Dr. Calfee reviewed measurements reported in five studies with a total of more than 900 seriously ill coronavirus patients. Their il-6 levels ranged from normal to slightly higher.
And even when cytokine levels are sky high, as in sepsis, drugs that squelch immune reactions do not help, Dr. Stone said. Failed sepsis studies go back to the late 1980s, he said, when researchers tested etanercept, a drug used to treat autoimmune diseases. It blocks another cytokine, tumor necrosis factor, which, like il-6 is released by white blood cells in sepsis patients.
Etanercept turned out to increase the death rate in those patients.
Dr. William Fischer, a pulmonary and critical care physician at the University of North Carolina, said the idea of a cytokine storm “comes up in every severe viral infection.” Examples include AIDS, Ebola, flu, Lassa fever, SARS and MERS, he said.
But, he said, “it can be difficult to tease apart what drives pathology — whether it’s just the virus or both the virus and the very immune response that is needed to clear the virus.”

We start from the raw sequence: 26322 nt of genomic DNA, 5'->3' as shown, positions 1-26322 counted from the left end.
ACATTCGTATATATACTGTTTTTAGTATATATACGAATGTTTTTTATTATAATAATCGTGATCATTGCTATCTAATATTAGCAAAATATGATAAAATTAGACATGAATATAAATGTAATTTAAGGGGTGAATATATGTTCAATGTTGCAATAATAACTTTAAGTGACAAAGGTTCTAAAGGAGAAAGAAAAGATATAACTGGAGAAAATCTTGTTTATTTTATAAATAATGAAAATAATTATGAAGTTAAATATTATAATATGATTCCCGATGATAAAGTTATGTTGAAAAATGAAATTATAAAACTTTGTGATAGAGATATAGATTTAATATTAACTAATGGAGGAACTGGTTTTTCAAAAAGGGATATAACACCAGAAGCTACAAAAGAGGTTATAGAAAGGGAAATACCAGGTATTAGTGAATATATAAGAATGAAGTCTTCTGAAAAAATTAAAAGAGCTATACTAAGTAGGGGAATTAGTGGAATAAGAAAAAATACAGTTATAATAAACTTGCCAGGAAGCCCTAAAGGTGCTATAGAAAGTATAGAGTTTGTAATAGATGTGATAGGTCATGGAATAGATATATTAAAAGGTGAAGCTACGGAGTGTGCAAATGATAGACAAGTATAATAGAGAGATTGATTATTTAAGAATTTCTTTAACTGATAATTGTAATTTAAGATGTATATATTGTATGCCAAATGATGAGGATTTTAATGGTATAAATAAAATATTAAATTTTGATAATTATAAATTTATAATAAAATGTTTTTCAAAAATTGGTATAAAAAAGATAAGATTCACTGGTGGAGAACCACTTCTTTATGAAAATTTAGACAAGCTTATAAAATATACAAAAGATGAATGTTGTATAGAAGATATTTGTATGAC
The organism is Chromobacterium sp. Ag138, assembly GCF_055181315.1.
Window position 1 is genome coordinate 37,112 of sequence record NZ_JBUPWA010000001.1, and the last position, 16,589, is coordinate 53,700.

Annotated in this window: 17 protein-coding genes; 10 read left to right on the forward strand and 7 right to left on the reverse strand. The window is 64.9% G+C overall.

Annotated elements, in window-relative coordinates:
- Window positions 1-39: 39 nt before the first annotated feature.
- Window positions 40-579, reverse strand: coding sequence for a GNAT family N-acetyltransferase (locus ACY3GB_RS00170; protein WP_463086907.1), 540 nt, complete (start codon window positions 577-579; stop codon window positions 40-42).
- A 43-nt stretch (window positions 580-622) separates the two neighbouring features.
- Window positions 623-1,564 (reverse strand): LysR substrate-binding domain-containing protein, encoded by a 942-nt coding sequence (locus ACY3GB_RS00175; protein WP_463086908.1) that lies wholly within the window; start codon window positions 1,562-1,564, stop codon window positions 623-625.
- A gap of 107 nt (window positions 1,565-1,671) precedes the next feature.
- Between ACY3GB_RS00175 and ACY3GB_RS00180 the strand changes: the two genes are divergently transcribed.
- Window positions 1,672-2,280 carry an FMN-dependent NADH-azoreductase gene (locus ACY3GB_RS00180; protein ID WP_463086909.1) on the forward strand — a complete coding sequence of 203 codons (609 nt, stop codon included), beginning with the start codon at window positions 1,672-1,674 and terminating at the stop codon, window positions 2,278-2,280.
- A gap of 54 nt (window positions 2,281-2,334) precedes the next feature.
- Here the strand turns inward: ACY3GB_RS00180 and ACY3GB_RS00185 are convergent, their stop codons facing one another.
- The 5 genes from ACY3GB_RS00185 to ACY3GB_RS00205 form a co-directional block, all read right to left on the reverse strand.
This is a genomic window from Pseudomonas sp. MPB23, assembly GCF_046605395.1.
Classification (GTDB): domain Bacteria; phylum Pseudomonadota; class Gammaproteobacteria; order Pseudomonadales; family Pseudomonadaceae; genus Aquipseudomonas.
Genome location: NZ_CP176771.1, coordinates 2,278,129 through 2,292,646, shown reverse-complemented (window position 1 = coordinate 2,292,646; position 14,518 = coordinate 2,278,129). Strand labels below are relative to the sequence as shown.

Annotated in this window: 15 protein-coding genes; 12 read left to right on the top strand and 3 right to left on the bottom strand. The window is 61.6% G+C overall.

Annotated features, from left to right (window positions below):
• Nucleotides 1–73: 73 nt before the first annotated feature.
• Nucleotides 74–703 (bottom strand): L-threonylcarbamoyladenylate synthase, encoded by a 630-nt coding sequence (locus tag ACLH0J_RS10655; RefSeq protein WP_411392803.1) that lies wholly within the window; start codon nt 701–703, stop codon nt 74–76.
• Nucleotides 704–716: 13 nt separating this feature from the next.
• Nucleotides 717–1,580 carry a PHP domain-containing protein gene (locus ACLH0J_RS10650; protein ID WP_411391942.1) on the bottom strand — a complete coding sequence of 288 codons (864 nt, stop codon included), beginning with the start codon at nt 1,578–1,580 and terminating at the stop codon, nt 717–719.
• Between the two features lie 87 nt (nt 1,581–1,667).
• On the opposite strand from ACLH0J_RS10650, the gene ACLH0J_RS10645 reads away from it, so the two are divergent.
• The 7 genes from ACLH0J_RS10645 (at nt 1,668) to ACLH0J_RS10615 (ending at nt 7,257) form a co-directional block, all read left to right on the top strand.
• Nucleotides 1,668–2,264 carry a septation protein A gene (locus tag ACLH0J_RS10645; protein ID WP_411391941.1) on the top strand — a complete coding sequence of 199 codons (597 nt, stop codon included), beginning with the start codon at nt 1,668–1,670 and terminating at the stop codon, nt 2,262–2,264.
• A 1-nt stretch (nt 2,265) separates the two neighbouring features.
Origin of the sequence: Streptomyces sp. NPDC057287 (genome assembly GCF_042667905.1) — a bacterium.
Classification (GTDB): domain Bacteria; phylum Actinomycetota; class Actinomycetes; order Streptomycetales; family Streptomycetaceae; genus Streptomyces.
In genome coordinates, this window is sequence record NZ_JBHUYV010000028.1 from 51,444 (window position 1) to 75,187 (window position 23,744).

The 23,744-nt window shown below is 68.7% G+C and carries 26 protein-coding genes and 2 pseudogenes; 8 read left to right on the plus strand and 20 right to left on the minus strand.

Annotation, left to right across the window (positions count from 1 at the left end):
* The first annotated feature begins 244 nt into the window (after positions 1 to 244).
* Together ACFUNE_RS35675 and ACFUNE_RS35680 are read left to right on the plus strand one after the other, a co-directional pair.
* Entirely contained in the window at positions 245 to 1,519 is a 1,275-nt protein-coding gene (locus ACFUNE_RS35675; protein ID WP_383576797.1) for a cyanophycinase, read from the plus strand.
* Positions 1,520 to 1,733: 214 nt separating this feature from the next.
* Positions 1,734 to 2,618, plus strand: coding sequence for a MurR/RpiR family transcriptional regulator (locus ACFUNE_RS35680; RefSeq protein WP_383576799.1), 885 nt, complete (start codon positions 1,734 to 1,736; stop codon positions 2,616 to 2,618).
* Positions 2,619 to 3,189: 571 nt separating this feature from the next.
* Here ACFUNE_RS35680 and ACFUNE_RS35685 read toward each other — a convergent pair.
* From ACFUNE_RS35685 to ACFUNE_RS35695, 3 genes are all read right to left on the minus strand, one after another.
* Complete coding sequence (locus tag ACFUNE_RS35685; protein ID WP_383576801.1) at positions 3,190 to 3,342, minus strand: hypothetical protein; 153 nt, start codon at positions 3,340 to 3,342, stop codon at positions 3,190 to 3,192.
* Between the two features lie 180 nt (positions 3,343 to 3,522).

“The next step should be a randomized clinical trial,” in which patients are randomly assigned to receive the experimental treatment or not. Instead, Dr. Fischer said, trials, if they started at all, tended to begin after tens of thousands of patients had already gotten the drugs, which muddied the ability to prove safety and effectiveness.
So if not for this cytokine storm, what could be injuring the patients?
Inflammation from a variety of immune system overreactions may play a role, researchers said. One piece of evidence is that the steroid, dexamethasone, which broadly suppresses the immune system, can reduce the death rate.
But il-6 is not the only possible driver of a damaging immune response, Dr. Stone said. Other inflammatory chemicals such as ferritin appear and so does CRP, a protein that is a sign of inflammation.